Three years ago, when actor-comedian Naveen Richard filmed his first YouTube sketch for his Bangalore-based comedy collective Them Boxer Shorts, he barely knew how to work a camera. Since they couldn’t afford frills like light and sound equipment, the budget for the video added up to a grand total of zero. Cut to 2016, Richard and his co-writers Rahul Hota and Navaneeth Sriram were shooting at a bungalow in Madh Island, just outside Mumbai, filming a five-episode Web series- Better Life Foundation (BLF). This time around, they had powerful sponsors backing their script and a lavish budget of 8-10 lakh per episode. “I was used to shooting things for free at my home in Bangalore. And suddenly there’s a friggin vanity van on the set. We entered and went, ‘Oh shit, there’s even an AC in here’,” exclaims Richard, who’s both an actor and writer on the show.

As is evident, writing for the Web has quickly progressed from kids goofing around with a camera to serious business. Web shows in India are now a dime a dozen and the biggest production houses – Yash Raj, Balaji, Star, Viacom 18, and Eros – all want a part of this. “Essentially what happened about 2 years ago is that the big guys realized there’s a huge opportunity to raise money by promising to be India’s Netflix. When the intentions are so speculative, I don’t think people really know what the hell they’re doing. The plan is not to raise money to do something you’re passionate about. Your passion is to raise money, and therefore you need to do something,” says a filmmaker who’s been in talks with a major production house for a Web show.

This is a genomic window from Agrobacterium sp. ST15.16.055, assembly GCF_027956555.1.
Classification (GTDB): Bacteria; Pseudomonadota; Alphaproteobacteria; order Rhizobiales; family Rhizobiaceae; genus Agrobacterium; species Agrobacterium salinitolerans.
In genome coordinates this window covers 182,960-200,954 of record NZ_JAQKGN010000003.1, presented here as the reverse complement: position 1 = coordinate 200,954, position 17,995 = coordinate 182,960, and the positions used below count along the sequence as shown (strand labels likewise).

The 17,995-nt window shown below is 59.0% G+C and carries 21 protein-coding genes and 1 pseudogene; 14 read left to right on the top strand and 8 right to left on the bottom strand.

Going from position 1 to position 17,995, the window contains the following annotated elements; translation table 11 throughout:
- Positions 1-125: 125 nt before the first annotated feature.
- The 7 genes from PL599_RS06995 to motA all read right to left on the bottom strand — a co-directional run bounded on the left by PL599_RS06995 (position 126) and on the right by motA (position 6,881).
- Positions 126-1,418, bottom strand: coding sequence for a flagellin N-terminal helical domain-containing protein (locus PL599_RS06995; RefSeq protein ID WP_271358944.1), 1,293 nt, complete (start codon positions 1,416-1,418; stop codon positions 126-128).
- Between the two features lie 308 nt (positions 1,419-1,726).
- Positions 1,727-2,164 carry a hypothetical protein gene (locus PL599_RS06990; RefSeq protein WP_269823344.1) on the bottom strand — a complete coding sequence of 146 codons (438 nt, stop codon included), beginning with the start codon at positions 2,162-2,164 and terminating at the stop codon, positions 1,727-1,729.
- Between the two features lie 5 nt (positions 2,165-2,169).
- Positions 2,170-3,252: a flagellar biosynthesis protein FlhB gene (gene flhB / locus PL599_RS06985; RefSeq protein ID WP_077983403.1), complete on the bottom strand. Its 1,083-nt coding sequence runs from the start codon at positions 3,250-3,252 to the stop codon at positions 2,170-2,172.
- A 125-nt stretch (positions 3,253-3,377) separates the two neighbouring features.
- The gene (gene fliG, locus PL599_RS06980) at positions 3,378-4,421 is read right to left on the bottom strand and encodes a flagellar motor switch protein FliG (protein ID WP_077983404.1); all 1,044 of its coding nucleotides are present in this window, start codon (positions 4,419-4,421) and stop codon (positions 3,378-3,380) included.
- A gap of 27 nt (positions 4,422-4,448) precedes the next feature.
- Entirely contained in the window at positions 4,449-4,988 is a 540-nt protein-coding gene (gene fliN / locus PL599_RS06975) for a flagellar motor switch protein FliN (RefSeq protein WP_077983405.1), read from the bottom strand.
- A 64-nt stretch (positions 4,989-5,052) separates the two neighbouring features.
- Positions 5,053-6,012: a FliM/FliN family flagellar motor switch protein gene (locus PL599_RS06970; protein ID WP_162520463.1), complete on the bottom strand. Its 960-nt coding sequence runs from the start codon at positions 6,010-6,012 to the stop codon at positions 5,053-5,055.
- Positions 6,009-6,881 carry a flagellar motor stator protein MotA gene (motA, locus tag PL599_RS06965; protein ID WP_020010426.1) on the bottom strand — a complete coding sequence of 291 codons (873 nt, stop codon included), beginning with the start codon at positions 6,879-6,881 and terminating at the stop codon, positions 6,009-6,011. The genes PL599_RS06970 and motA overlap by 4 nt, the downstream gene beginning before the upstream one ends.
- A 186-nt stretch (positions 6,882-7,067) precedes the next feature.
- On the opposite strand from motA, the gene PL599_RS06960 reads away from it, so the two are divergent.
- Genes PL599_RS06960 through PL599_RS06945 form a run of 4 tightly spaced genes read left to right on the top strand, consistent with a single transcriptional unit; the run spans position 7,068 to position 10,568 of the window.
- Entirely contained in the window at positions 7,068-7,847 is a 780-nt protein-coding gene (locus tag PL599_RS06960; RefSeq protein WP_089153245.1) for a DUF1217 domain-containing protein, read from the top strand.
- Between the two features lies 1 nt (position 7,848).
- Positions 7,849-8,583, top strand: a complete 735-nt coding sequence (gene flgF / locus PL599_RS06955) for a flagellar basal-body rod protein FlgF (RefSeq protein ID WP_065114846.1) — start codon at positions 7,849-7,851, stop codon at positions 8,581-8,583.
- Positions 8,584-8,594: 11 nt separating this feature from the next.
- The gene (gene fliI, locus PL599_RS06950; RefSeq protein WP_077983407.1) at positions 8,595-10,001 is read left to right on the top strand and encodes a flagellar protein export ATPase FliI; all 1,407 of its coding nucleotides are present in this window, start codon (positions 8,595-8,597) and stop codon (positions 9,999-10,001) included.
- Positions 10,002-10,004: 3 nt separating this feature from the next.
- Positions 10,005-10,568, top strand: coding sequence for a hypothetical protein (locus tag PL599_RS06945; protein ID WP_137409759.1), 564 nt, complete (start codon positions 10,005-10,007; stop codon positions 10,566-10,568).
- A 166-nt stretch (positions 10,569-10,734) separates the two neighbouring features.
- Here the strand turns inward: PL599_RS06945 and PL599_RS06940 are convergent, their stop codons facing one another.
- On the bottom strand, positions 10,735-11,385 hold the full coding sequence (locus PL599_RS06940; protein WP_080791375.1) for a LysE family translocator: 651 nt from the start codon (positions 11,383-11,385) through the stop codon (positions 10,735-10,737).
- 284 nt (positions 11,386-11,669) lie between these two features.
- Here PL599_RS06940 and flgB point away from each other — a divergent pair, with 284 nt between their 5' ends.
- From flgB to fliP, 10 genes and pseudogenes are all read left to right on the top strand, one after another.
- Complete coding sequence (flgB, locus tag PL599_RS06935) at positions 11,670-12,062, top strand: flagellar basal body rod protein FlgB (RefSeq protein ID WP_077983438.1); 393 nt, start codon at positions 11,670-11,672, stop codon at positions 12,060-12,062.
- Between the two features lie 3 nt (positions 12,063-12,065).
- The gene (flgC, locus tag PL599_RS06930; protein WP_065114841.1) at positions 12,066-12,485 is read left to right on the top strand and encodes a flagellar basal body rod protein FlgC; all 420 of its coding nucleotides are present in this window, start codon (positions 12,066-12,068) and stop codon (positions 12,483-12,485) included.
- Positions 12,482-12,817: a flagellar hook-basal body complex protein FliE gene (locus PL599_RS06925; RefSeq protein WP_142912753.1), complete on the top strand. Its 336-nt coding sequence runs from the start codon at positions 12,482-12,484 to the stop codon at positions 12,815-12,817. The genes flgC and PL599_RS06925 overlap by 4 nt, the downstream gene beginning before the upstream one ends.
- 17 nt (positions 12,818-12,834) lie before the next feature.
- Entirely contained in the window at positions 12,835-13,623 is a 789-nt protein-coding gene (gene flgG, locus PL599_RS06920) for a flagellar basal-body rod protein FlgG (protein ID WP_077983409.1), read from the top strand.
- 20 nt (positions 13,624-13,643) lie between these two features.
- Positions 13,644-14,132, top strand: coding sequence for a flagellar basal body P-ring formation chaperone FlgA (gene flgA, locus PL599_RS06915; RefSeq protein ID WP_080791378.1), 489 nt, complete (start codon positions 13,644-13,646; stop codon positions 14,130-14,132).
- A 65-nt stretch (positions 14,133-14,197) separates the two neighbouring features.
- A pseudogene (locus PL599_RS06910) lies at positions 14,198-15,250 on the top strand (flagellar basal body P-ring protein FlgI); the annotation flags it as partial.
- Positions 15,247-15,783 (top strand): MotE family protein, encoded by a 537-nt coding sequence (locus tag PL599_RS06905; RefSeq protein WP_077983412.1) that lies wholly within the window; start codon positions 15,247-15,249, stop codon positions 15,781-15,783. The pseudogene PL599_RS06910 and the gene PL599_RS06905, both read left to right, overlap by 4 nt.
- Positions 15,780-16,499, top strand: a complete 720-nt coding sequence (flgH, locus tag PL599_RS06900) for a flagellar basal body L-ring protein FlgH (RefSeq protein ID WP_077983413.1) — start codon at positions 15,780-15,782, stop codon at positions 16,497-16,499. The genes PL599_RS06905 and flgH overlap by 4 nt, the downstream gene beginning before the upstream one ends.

Things started shifting after the first Web show, Permanent Roommates by The Viral Fever (TVF), broke ground in 2014. Today it’s hard to even keep count of how many others are floating around. Arunabh Kumar, the CEO and Founder of TVF, estimates there are about 42 currently. The competition is stiffening, but the good news, he says, is that while the subpar content (of which there is plenty) will lie unwatched in some app, young and fresh writing talent will emerge victorious.

For years we’ve heard creators use the phrase ‘content is king’. Cinema and especially Indian television don’t entirely subscribe to this adage. But if there’s a medium where this actually rings true – it’s the Web. Here a script has to stand without the crutch of a big star, fancy locations and overblown budgets. So that makes the writing, and thereby, the writer, the hero. Let’s go back to examining Better Life Foundation – the first episode that dropped in July clocked over a lakh views on YouTube. This is no small feat. The YouTube channel of Them Boxer Shorts had a meagre subscriber base of 4000 at the time (it’s now 18,000 plus). An English comedy set in the offices of a small NGO isn’t an instantly gripping premise. Also, its dead pan humour was a tough sell. Yet Richard and team have already been commissioned another season.

“If you can write for this medium then you can write for anything. This is the most brutal and toughest,” says Kumar. Last Sunday, the first episode of TVF’s new show Tripling, a tale of three troubled siblings on a road trip, premiered on their app TVF Play. Its trailer was uniformly lauded for its rich, almost film-standard production values. Kumar says if the writing doesn’t hit home, none of his million viewers will bother with the pretty frames. “I think making Web shows is harder than film in terms of creativity. When you’re sitting in a dark room and watching something on a 70 MM screen where you can’t click ‘close’ and you can’t comment that it sucks, it’s much easier.”

This then puts added pressure on a writer to bring his/her A-game to every scene. If a show doesn’t arrest you in its first five minutes, chances are you’ve lost the viewer to one of the 20 other suggested videos by YouTube. According to YouTube statistics, there’s over 400 hours of material being uploaded every minute. Ratnabali Bhattacharjee, the writer of Y Film’s hit show Ladies Room, says she’s “massively” conscious of the viewer’s online ADHD (Attention-deficit/hyperactivity disorder) while scripting. “The writing for Web has to be to the point, it has to surprise you, and it has to make you inquisitive enough to watch one more minute and then another,” says Bhattacharjee.